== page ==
Monday, May 9, 2011

Joe West's Crew

By The Common Man

Tonight, Joe West ejected Ron Gardenhire in the 8th inning for arguing that Danny Valencia did not foul off a pitch.  Much has been made about West's incompetence and confrontational nature (including by TCM here).  But his attitude seems to have rubbed off on his fellow umps.  The following is a list of all the ejections TCM was able to find that have been made by Joe West and his crew in 2011:

4/12Bud BlackMgrAngel Hernandez
4/22Brad ArnsbergPitching CoachPaul Schrieber
4/22Brad MillsMgrJoe West
5/4Joe MaddonMgrJoe West
5/4BJ UptonPlayerChad Fairchild
5/4John FarrellMgrChad Fairchild
5/5Terry FranconaMgrAngel Hernandez
5/9Ron GardenhireMgrJoe West

Is this a lot?  Nine guys so far?  The Common Man feels like it is.  Teams have played between 30-35 games so far, so this is roughly one person thrown out of every 3.5 games.  And this may not even be a complete list (if you can think of others, please let us know).  TCM doesn't know what other crews' ejection rates are like, and this seems abnormally high, and is a direct result of this incompetence and open hostility to the players and managers of the game.

It's a shame, because TCM was really hoping that Joe West would have learned something from his experience the other night about how it feels to be ejected.  We'll continue tracking this for the rest of the season, or until Joe West gets fired.


Navin Vaswani said...

Thanks for the link to NotGraphs. Joe West is my favorite!

William Tasker - Caribou, ME said...

There are simply too many games where umpires are the story and not the game itself. Perhaps when Bud Selig retires some day, we'll get solutions to this mess.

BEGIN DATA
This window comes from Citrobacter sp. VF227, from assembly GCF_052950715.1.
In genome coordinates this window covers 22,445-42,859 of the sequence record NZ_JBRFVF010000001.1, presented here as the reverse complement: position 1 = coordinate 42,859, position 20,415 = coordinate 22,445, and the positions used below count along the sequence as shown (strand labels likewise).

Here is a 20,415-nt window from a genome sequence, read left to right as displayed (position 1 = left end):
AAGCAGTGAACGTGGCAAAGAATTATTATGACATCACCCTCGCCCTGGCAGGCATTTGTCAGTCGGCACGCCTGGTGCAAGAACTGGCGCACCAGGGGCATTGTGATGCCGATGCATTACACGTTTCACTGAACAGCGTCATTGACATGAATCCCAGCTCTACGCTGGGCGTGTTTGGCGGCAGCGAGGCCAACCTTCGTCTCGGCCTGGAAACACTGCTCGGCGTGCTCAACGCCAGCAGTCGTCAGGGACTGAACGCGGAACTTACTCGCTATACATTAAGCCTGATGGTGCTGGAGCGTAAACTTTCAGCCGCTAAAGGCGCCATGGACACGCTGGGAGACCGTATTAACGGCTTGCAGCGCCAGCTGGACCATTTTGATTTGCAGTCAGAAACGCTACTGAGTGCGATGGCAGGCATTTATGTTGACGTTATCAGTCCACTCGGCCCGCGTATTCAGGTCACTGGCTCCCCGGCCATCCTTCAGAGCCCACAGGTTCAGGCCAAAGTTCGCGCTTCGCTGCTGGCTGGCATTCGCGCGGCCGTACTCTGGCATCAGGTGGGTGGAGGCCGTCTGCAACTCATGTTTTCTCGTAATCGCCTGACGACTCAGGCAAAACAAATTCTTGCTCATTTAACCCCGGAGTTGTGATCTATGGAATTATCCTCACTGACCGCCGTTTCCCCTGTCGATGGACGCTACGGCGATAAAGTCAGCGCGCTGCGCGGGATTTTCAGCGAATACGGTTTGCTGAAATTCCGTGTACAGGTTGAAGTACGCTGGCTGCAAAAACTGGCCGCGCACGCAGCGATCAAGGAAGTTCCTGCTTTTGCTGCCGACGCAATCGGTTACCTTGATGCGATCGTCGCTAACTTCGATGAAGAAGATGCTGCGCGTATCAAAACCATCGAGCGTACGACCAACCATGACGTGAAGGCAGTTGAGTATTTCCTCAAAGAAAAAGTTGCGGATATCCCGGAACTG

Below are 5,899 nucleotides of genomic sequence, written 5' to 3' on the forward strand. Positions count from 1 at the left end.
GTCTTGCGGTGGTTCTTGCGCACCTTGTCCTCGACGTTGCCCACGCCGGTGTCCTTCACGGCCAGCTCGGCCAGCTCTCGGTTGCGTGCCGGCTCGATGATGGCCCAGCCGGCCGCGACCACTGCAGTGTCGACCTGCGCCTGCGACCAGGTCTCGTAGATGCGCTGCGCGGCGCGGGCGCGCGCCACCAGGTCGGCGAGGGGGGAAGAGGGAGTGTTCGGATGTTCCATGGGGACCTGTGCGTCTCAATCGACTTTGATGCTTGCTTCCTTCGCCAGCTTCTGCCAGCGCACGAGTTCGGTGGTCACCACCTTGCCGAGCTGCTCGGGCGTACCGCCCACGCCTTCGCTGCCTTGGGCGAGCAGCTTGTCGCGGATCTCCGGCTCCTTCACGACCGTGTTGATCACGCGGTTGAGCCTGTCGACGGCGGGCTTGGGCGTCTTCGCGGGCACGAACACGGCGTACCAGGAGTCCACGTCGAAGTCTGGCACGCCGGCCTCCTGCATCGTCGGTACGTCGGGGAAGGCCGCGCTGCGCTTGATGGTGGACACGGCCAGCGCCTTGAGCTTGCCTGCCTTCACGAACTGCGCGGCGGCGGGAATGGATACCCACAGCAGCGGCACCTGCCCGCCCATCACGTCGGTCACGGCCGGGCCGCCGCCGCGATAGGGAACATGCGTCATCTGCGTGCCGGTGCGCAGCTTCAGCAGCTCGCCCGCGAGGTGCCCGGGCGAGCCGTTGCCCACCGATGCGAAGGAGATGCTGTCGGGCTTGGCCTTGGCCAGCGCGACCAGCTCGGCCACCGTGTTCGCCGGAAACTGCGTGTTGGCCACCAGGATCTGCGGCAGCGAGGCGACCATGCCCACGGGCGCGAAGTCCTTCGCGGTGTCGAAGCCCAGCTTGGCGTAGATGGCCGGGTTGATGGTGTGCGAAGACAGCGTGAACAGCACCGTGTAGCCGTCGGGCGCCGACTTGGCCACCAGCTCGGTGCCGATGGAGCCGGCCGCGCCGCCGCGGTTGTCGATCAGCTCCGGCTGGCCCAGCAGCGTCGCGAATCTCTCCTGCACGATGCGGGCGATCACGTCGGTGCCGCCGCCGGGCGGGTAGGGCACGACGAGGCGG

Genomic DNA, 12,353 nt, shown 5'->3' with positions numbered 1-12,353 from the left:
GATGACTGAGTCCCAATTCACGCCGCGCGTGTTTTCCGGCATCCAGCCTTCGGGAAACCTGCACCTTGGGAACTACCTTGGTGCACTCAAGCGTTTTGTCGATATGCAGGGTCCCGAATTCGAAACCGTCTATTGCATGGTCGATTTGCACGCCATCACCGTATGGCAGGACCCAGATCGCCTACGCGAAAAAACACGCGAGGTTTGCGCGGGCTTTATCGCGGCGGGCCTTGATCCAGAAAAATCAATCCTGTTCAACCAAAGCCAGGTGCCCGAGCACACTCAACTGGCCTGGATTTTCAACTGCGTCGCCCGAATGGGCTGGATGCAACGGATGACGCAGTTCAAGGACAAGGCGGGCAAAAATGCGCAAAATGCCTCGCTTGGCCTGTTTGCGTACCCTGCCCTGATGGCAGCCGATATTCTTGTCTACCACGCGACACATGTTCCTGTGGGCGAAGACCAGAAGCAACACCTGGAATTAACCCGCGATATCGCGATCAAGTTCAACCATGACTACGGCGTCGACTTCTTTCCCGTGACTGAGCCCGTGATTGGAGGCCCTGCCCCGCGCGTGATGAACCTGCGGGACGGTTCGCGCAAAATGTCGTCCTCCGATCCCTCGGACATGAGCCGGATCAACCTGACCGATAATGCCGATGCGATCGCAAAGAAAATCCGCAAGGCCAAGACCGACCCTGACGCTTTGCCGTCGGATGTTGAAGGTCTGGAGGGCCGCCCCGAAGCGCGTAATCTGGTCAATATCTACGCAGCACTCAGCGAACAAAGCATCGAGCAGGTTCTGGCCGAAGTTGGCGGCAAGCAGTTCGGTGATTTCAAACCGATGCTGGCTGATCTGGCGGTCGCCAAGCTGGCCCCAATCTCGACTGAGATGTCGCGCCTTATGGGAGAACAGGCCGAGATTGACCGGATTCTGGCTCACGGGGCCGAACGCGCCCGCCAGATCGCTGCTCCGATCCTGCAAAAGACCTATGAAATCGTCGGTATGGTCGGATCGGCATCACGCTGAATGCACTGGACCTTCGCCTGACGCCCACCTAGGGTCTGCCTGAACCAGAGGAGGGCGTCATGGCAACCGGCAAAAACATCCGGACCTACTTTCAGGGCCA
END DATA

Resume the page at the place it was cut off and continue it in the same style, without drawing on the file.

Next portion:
I've gone on record multiple times over the years to replace ball and strike calls with Pitch/FX. It's getting silly. The Dodger/Pirate game was affected last night as well.

The Baseball Idiot said...

Just to play the devil's advocate, there is another side to the story.

First, I agree West is a prima donna, and needs to go. But in each of the situations I have seen where there was an ejection, it was justified.

The rulebook specifically prohibits managers and players from arguing balls and strikes, and judgement calls such as balks.

Each of the ejections I saw came after the manager or player VIOLATED THE RULEBOOOK. Yeah, maybe West and his crew have an issue, but if the managers stay in the dugout and keep their mouths shut about something they know they can't change, then they are less likely to be ejected.

It seems to me as though the managers know this and are intentionally confronting the crew, looking for ejections. If this is true, it's self-styled vigilantism, and is just as wrong as anything West and his guys are doing.

By the way, the call in Tampa was entirely correct, and the umpires did everything by the book. Maddon did have a right to come out and question, but once he got the answer, he should have turned around and went back to the dugout. His refusal to do so (a violation of the rulebook) is what got him ejected. Everyone conveniently forgets that in order to attack the umpires.

The fact that the call wasn't made correctly is due to the idiocy of positioning by umpires, as prescribed by the school and the league, which the umpires are required to follow.

West and crew have some issues with ejecting too many people, but too many managers and players have an issue with the crew actually calling the game by the rulebook. They want to play 'this is how we've always done it' as opposed to 'these are rules and you'll follow them' approach.